With Boris Johnosn's Conservatives surging into power - What might the Conservatives offer in 2020 for climate and low carbon business? Find out here.

The politics of hope; what might the Conservatives offer in 2020?


There can surely be no one in the UK unaware of the seismic events of late in Westminster. In a telling defeat for Labour, Boris Johnson’s Conservatives surged to a powerful majority; lending Johnson the scope to govern as he chooses in coming years.

But what might the implications be for climate and low carbon business?

The status quo remains

First things first, in terms of practicalities, Johnson is not tearing up the existing rule book. The Christmas Queen’s Speech has shown that his legislative programme, in terms of environment, remains solid.

The BBC explains that environmentalists have welcomed many of the provisions of the new environment bill; though critics point out that the planned new green watchdog won’t have the sort of powers to take legal action that prompted the UK to improve air quality under the threat of fines.

Crucially, the headline commitment to reduce the UK’s carbon emissions to Net Zero by 2050 stayed in the Speech. But left unspecified, so far, are the details of many of the initiatives. And campaign promises of new cash for flood defences, electric vehicles and energy efficiency in homes, schools and hospitals are repeated – a key test will be how they are delivered, argues the BBC.

If none of this delights the low carbon lobby, it certainly isn’t a disaster either. Johnson shows no signs of forsaking positivity on the environment, it appears.

COP26 and Net Zero

So, nothing massive has altered from the existing pre-Election scenario. Therefore, the next question on the table; what might the Conservatives do to raise their environmental game higher?

To begin with, what the BBC has framed a ‘moment of intense scrutiny’ is on the slightly distant horizon. COP26, the UN climate summit is planned for Glasgow next November, when ‘the eyes of the world will judge the sincerity of the UK’s green ambitions.’

That means that among other elements, we can reasonably expect a visit from Greta Thunberg, and increased activities from Extinction Rebellion in the lead up to the talks, following a woeful lack of progress in Madrid.

Here’s something to ponder. Host countries are, theoretically, meant to show leadership when it comes to climate talks. The UK’s existing legislation on Net Zero is indeed world-leading. Is there anything a Conservative Government might do to really help push low carbon next November? Johnson is known as a politician who likes to pull a trick out of the box.

The key is likely to be in the detail. The top-level commitments from the Tories are there for low carbon, but the practicalities have yet to be seen in real detail – various exact sums and dates for low carbon finance and support programmes or the precise powers of the bodies tasked with making things happen for example.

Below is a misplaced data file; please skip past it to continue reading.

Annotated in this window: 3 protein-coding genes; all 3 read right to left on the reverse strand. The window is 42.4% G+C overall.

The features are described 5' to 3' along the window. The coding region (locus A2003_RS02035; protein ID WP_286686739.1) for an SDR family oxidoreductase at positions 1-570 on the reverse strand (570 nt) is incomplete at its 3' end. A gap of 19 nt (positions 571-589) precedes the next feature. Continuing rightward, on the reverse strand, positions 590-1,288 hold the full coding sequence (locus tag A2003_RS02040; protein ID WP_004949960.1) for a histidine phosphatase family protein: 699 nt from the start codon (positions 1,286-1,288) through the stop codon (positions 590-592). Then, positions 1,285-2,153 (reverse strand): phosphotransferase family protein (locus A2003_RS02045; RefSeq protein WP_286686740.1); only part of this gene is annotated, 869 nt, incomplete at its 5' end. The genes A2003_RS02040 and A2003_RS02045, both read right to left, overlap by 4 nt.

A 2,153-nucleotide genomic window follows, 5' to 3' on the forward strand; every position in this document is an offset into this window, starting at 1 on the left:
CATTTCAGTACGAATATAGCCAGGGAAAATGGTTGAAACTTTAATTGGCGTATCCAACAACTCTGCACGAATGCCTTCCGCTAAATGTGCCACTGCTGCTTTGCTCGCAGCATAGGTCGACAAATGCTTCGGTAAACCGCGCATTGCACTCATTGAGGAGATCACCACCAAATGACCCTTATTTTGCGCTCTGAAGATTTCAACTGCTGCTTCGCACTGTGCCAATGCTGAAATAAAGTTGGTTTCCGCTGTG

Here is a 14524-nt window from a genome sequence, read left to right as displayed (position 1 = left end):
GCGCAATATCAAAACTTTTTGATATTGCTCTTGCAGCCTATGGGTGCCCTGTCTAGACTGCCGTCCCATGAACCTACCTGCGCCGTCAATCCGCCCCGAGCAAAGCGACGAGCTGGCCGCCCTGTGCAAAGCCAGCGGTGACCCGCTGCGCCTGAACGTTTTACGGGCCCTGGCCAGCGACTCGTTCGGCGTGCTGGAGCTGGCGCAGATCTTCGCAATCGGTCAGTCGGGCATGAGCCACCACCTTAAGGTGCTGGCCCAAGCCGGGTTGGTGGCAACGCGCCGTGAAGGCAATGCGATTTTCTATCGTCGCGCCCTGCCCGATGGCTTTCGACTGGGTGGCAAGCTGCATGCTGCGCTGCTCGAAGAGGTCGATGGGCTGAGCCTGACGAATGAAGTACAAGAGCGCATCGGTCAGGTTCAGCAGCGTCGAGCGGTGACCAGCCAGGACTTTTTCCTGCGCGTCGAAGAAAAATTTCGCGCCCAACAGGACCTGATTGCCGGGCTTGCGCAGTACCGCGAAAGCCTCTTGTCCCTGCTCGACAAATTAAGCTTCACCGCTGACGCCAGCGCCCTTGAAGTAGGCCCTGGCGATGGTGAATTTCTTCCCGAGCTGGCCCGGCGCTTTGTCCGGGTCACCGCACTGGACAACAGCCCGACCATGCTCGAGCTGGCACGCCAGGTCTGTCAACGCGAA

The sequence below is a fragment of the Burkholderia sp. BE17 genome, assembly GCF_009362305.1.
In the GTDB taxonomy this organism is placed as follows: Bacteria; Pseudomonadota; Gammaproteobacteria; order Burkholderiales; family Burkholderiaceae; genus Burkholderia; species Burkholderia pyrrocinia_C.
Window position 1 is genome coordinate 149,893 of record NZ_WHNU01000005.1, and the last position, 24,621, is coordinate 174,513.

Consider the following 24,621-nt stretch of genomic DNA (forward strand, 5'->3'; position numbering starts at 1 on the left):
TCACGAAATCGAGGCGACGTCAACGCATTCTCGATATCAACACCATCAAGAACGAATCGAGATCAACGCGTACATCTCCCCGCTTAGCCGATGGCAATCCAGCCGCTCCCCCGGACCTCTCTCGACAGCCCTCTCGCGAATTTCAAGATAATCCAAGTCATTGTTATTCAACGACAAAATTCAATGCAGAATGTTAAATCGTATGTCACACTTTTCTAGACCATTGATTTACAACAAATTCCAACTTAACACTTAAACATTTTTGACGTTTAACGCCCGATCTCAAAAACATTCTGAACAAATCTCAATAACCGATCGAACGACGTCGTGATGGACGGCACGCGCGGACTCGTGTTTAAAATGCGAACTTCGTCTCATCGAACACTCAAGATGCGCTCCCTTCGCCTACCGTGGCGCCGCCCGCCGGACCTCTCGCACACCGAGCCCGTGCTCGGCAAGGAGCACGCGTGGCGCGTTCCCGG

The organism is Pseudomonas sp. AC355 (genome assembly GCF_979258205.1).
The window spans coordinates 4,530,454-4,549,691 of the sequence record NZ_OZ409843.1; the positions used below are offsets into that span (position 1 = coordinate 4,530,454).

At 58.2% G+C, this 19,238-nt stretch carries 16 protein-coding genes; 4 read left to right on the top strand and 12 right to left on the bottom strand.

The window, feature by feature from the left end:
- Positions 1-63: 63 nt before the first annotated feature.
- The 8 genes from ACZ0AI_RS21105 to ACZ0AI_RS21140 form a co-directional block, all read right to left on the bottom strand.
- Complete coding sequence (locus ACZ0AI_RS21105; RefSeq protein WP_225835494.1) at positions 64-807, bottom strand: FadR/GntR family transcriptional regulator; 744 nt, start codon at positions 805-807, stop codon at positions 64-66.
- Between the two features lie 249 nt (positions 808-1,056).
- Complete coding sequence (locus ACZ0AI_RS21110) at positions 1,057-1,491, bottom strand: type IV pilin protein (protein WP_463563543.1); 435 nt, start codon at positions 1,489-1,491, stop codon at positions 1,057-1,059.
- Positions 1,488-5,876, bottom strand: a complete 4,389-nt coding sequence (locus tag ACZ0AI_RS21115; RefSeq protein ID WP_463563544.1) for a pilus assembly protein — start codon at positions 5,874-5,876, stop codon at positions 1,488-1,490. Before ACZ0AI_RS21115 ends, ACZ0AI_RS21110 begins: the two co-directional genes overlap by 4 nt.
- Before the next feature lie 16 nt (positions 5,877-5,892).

“Most crucially, we seek to find meat on the bones of the Net Zero legislation,” comments Jo Watchman, Founder and Managing Director, Content Coms.

“It is good, and was expected, that this legislative programme has been reaffirmed within the Queen’s Speech. Now we need to hear about the details of what will be happening and when, to both drive business towards and encourage low carbon change.”

The elephant in the room; Brexit

If you thought a futurist blog was coming without mentioning Brexit; we do apologise. But the truth remains that any space the new Government has to focus on the environment and transforming business will depend on the ease, or otherwise, of the Brexit process.

The Guardian observes no work has been done on the Great Britain to Northern Ireland routes that must now be treated as a UK-EU border under the Johnson deal. HMRC has previously said it would take five years to get what was known as a maximum facilitation customs IT arrangement in place.

And NBC News writes, “Actually resolving what Brexit is going to look like going forward, and what that means for businesses and citizens is a whole new task,” said Maddy Thimont Jack, a senior researcher at the Institute for Government, a London think tank. “And the British government has a very, very tight time frame in which to do it.”

2020: a year of promise?

Any future predictions on politics in recent years have been fraught with error. Our sense at Content Coms is the coming year will be a period in which we hope to hang concrete reality on the bones of Net Zero, and ideally in time to illustrate our world leading stance at COP25.

But can the Conservatives find the time for this, with the unenviable task of actually making Brexit happen. Either way, they must now own the realities of their chosen land, and govern in kind.


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